Friday Feature: Alex Chiu
On November 16, we're hosting the w(HERE) gathering featuring Portland painter, illustrator, educator and muralist Alex Chiu. Join us to hear Alex talk about & share images of his work, specifically the work he's doing in the community. He has recently finished a public mural project for the Trimet MAX station on NE 82nd Ave. His recent projects have shifted towards exploring a documenting the stories and images of marginalized people in Portland. He is also slated to have a solo art exhibit to the P:ear Gallery in June, 2018.
Tell us a little bit about yourself.
My name is Alex Chiu. I’m a painter, illustrator, and art teacher living in Portland. I’m also a stay at home dad. I have a 3 year old daughter named Mazzy. Recently, I have painted a couple of public murals in the area. I am hoping that I will have more opportunities to do public murals in the future.
I really love your personal statement on your website from 2010. What has changed since then and what has stayed the same?
At the time that I wrote that statement, my goal was to live simply and make as much art as possible. I had just gotten married and was determined to make a living off of my artwork in the Los Angeles area.
In retrospect, I do think I was able to achieve the goals that I had aspired towards. I am currently still an artist. Our lives have been full of creative and joyous experiences. We’ve met good friends and inspiring people along the way. We now have a daughter and are able to introduce her to a unique lifestyle that I was never exposed to as a child. I hope she can learn from and appreciate these experiences.
Yes, some things have changed over the last several years. I’ve now lived in Portland since 2012. Moving here was a big change and forced us to find work and new friends. Also, having a child was life changing. We’ve managed well in terms of basic survival. I do not see myself as the same carefree individual I was in 2010, although I appreciate my own idealism and still believe that art is a wonderful way to escape and inspire others to create a better world.
How would you describe your style? How has it evolved over the years?
I still consider myself to be a cartoonist. To me, that means that I can simplify the world into universal symbols and patterns. I usually draw and paint without a ton of planning or sketching. I enjoy surprising myself and not knowing how something will end up looking.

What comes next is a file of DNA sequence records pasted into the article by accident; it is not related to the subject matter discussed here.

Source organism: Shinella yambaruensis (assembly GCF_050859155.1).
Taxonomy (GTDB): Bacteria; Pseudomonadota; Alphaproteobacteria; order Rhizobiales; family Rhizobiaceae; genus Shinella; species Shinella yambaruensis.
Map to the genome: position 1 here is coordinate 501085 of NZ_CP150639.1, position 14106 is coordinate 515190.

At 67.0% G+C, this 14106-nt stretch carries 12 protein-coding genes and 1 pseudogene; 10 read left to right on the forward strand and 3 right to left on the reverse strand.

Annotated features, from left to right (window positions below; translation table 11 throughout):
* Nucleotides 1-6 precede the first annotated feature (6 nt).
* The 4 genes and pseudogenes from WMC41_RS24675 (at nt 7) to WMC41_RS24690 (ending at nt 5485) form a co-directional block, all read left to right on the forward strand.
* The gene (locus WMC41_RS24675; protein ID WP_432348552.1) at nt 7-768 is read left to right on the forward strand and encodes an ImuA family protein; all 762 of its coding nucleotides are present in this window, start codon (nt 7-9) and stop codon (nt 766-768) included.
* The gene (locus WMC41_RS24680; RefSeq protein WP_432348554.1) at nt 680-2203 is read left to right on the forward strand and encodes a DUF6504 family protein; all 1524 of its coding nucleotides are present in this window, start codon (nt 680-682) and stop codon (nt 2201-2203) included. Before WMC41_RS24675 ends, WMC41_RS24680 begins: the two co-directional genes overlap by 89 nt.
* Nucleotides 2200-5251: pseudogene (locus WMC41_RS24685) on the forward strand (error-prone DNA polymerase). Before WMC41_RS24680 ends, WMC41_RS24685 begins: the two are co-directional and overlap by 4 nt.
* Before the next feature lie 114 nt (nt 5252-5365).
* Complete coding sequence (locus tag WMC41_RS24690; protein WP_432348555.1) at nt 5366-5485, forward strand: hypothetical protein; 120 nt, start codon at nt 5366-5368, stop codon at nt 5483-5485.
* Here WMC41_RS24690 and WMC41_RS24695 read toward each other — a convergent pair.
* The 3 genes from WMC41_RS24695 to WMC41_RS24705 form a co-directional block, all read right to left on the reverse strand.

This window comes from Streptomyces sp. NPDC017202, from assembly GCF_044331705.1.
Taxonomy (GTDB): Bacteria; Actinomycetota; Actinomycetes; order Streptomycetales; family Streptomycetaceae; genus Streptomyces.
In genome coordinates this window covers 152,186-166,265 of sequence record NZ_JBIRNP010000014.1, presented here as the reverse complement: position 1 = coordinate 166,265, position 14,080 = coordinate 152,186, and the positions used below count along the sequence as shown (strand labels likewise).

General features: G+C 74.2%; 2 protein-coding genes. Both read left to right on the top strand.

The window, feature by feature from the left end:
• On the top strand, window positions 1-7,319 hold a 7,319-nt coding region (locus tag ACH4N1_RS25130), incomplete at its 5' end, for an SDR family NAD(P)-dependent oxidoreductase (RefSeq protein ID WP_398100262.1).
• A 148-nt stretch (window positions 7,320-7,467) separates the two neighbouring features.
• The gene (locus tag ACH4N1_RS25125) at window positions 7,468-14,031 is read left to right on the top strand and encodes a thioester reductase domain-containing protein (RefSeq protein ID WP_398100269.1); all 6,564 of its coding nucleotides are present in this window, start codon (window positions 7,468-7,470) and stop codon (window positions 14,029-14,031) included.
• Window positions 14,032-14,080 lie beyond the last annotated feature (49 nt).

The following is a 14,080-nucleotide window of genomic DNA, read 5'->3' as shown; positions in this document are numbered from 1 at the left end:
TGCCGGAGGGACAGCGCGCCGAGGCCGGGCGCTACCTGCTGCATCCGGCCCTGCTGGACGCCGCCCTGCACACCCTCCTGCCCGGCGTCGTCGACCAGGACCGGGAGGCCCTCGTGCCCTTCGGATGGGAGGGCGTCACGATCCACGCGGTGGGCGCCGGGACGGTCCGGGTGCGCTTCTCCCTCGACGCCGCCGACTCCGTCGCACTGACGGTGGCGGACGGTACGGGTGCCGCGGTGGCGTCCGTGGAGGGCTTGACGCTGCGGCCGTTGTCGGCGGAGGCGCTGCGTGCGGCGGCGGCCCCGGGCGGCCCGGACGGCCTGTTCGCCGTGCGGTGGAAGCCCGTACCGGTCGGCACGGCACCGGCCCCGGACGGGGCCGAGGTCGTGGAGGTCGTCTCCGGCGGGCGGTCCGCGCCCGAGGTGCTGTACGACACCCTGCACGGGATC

The way that I am currently making art is not as intuitive. The newest murals that I have painted are renderings created directly from reference photos. The process is much more controlled and calculated. To be honest, this transition is very new and feels a bit unnatural. I believe that I am challenging myself to focus on technique and get better at craftsmanship. I hope to balance both creative processes in my future work.
Out of all the murals you’ve created, which one is your favorite? Why?
I am very proud of the series of paintings that I created for the Trimet mural project. I am happy to have incorporated several different people that I know and respect into the mural making process. All of the images that I painted originated from photos that I took. I enjoy how this project felt more like documentary than painting. I hope to be able to work this way for future projects as well.
Who would you consider influential to your work?
Recently I’ve been inspired by a local artist who goes by Eatcho. His artwork exhibits mastery of technical skill and creativity. I am also drawn to the comics of Amy Kuttab, particularly her incorporation of animated movement in her illustrations. My daughter has been a pleasure to have around. She has definitely influenced how I think and feel about art making. I have incorporated her as a subject in much of my recent artwork.
What issue(s) are you most passionate about?
Lately I have been thinking a lot about race. As an Asian-American, race is definitely an issue that affects my life, but it is hard for me to articulate my feelings about my own racial identity. The recent political climate has affected me deeply. I am bothered by the anti-immigrant/anti-black sentiments that have become more apparent. I currently think about these things more. I think about how these things will affect my daughter and family in the future.
I am currently interested in representing images and telling stories of marginalized people in Portland. I believe that artwork is a powerful tool that can be used to tell stories that need to be heard and bring attention to people who aren’t seen. I hope to be able to do this for the unseen and unheard. I am currently interested in learning about and building relationships with various people on the margins of society. This may include people of color, the elderly, the disabled, the impoverished, etc.
What can we expect from the w(HERE) gathering?
I do intend to create a slideshow of my recent public mural projects and artwork. I will talk about my creative process and answer any questions that people have for me. I am honored to be able to process and talk about the work that I have recently created.
What are your next steps?
I hope to have more opportunities to do public murals in the future. Next summer, I have a solo art exhibit at P:ear Gallery in Downtown Portland. I hope to develop a body of work that pushes my work into a more socially focused direction.